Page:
The question is: Should we embrace the digital change in the way we do business, get paid, and get entertained, or stick with our crinkly old dead-tree newspapers and checks? To answer that, we must consider why companies and individuals are going digital. The reason is simple. It increases productivity. And when we are more productive the companies we work for produce more goods for less cost, and they make more money, so they can pay their investors more money, their workers higher pay, and the consumer gets their products cheaper. It means a higher standard of living for everybody concerned.

If we look back and visualize how this country became an economic powerhouse, increasing productivity is a big part of our success. Economic growth is a factor of the amount of goods each person produces, and that translates into striving to find ways to produce more during the same number of working hours. Embracing digital will not only make you more productive, but it serves as a way to increase your income indirectly, and thus give you a better quality of life.

A quick look around the world will tell you that the countries who have a horrible quality of life are the ones whose people are the least productive. Many of those countries leave women out of the workforce, and the loss of 50 percent of a county’s ability to produce goods equals a lower standard of living for everyone. Gender equality would make not only those countries more productive, but it would do the same thing here.

What does the future look like? Take a look at new stores and restaurants in New York or California, and you can see it coming: Restaurants that take only debit or credit cards and stores that are stocked with goods but without a cashier. In those stores, when you remove an item from a shelf your debit or credit card is automatically charged. All of that translates into allowing a company or an individual to produce more products or services at less cost and therefore create more value.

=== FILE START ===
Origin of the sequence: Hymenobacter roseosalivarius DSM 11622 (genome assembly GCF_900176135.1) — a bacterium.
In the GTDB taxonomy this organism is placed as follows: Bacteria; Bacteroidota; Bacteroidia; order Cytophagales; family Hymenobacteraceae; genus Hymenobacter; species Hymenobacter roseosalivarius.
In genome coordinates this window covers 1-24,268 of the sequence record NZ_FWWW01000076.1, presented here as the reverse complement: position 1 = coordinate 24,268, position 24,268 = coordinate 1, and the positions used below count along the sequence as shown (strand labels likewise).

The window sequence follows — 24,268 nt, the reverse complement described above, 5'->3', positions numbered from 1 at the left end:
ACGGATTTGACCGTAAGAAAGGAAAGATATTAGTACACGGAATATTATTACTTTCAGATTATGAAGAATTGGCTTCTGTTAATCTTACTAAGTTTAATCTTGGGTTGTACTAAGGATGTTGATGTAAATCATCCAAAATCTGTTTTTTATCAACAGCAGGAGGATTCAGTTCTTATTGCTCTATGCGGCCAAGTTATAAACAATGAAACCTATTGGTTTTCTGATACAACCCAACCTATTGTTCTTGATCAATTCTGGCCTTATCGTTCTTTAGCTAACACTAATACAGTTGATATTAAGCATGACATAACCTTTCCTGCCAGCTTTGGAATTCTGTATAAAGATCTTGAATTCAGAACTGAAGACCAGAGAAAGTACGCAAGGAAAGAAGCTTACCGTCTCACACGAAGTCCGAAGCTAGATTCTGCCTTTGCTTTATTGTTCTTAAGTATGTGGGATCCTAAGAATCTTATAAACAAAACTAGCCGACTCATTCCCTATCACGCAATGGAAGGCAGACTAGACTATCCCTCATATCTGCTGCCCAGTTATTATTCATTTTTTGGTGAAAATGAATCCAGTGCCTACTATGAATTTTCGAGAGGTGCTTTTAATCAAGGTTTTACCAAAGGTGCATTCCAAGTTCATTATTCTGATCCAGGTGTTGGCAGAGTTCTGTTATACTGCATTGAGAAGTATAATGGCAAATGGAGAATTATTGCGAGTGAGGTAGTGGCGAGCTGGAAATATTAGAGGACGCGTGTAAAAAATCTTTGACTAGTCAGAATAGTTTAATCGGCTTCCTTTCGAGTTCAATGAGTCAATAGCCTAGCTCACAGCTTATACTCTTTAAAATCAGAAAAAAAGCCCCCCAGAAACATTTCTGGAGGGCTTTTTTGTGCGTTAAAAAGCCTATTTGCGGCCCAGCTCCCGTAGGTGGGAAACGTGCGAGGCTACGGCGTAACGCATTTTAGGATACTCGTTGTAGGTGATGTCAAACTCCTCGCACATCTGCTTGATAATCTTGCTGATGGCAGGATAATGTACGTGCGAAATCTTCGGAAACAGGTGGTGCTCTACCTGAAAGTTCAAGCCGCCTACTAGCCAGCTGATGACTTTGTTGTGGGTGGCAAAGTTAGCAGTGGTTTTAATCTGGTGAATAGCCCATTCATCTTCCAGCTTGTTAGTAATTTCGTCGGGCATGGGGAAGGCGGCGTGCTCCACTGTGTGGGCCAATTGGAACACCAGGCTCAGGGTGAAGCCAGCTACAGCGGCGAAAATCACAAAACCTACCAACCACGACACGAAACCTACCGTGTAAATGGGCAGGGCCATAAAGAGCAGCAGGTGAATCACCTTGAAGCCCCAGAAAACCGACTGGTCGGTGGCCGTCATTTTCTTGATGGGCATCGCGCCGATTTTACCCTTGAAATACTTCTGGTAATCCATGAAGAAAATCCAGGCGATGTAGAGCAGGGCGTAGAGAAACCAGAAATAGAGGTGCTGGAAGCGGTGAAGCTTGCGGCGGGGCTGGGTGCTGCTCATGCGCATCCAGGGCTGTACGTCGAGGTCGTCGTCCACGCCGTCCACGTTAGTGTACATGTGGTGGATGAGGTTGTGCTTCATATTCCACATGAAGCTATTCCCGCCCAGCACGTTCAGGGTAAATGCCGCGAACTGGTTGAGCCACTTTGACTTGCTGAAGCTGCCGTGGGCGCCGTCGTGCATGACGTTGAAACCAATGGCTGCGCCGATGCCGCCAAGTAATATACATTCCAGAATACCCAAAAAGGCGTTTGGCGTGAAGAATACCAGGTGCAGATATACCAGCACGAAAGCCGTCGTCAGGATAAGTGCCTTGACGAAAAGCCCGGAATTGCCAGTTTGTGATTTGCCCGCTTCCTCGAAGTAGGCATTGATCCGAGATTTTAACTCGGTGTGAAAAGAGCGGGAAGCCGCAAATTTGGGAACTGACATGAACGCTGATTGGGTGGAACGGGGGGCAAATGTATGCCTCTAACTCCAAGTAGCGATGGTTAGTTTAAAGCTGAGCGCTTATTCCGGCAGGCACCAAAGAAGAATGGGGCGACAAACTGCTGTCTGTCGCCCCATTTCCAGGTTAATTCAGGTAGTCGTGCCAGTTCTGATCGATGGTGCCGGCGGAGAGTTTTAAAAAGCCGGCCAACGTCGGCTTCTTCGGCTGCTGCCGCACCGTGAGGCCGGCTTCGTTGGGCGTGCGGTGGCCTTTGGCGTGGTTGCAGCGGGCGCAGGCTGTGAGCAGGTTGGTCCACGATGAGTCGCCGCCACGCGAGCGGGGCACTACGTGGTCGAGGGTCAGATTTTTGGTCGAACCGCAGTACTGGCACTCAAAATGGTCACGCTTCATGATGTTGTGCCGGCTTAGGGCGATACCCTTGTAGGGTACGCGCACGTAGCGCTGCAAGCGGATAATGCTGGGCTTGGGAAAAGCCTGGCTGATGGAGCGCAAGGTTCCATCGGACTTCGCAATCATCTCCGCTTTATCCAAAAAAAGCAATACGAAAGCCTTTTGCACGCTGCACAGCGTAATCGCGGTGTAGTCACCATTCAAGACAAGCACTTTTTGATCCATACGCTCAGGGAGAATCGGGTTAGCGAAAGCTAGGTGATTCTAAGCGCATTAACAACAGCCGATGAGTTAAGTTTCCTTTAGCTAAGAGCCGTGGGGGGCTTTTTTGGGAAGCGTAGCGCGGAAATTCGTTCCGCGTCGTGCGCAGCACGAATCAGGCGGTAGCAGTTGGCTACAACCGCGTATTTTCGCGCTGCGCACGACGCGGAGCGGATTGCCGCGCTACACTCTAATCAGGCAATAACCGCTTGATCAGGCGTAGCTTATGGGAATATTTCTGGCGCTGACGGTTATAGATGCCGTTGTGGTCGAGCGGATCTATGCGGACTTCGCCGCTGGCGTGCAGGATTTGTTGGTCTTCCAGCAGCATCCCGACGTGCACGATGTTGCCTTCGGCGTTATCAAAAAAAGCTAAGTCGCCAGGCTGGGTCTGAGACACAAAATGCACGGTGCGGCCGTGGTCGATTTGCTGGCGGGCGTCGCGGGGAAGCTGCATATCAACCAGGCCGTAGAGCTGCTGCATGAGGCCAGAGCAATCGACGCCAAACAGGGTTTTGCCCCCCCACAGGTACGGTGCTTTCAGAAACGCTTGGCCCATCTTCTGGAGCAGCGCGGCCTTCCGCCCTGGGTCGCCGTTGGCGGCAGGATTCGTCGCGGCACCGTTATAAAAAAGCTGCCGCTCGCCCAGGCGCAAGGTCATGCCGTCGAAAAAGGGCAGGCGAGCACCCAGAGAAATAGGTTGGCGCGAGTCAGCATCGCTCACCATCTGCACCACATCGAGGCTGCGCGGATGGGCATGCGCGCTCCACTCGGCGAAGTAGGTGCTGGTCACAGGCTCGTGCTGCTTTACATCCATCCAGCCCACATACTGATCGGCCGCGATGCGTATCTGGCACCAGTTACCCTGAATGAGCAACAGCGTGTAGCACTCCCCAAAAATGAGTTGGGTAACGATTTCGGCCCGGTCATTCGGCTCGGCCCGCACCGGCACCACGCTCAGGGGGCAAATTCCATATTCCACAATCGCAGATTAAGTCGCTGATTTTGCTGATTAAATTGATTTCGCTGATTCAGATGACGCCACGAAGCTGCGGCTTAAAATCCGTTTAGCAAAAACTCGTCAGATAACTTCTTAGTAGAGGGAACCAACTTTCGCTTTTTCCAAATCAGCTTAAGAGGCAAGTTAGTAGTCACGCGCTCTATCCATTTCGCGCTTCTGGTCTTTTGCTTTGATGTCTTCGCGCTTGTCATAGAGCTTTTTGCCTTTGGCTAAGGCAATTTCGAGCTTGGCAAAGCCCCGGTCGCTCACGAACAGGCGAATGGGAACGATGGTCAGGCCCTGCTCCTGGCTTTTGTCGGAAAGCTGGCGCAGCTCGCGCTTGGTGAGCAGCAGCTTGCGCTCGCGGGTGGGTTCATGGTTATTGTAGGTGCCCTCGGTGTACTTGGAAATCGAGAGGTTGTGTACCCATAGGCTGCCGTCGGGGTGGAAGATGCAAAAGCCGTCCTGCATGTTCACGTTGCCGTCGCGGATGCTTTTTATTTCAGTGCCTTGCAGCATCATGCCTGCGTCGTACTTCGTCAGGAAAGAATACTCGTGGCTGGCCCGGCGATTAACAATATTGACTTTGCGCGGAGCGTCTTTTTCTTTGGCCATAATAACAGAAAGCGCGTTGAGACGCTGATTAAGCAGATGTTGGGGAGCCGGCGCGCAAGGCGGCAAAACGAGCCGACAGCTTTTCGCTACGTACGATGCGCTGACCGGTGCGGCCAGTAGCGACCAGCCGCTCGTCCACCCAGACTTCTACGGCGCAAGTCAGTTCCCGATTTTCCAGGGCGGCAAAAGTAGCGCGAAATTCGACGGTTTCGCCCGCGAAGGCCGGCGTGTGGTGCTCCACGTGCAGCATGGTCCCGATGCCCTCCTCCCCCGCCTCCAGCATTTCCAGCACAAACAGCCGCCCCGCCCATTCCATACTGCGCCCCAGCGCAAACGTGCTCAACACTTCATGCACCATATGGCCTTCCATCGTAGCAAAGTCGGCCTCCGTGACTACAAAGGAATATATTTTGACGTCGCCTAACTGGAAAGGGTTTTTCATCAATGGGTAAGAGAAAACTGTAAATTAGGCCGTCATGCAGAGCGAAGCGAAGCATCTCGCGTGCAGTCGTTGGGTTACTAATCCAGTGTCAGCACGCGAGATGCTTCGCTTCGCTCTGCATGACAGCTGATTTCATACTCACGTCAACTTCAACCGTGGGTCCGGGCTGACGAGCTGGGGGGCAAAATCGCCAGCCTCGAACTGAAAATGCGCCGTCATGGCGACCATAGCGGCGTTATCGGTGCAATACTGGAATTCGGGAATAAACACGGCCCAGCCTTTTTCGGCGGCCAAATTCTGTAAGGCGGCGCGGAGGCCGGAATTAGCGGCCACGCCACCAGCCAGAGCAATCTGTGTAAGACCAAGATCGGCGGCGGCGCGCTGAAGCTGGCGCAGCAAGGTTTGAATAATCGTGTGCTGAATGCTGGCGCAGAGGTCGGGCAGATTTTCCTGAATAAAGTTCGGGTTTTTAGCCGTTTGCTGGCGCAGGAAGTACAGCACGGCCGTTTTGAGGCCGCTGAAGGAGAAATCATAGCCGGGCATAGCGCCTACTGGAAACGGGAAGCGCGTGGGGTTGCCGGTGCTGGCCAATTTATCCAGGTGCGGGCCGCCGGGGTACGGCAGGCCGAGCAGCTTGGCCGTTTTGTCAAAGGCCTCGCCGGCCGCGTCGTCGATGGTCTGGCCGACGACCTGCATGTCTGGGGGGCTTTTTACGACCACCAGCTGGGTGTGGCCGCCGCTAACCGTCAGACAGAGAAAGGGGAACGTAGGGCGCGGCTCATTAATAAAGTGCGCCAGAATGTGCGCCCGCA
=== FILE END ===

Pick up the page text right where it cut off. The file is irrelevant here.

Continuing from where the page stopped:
We already have digital streaming entertainment options, but that is just a trickle of what’s to come. Would you like to watch the Metropolitan Opera live at home? Maybe you won’t this year, but it will come, and not only will you have your entertainment venues increased, and your quality of life ticked up, but the Met will have millions of new customers, the performers will get paid more, and your digital ticket to the Met will be less.

As you can imagine, by going digital goods will drop in price, entertainment will be more varied, businesses will make more money, and workers will make a higher salary. Look at the difference between our grandparents’ lives and our lives today. The big difference between then and now is the amount of value produced per hour worked.

The faster we join the rush to become more digital, the better lives we will have.

Richard Mason is a registered professional geologist, downtown developer, former chairman of the Department of Environmental Quality Board of Commissioners, past president of the Arkansas Wildlife Federation, and syndicated columnist. Email richard@ .

Print Headline: Embracing the digital age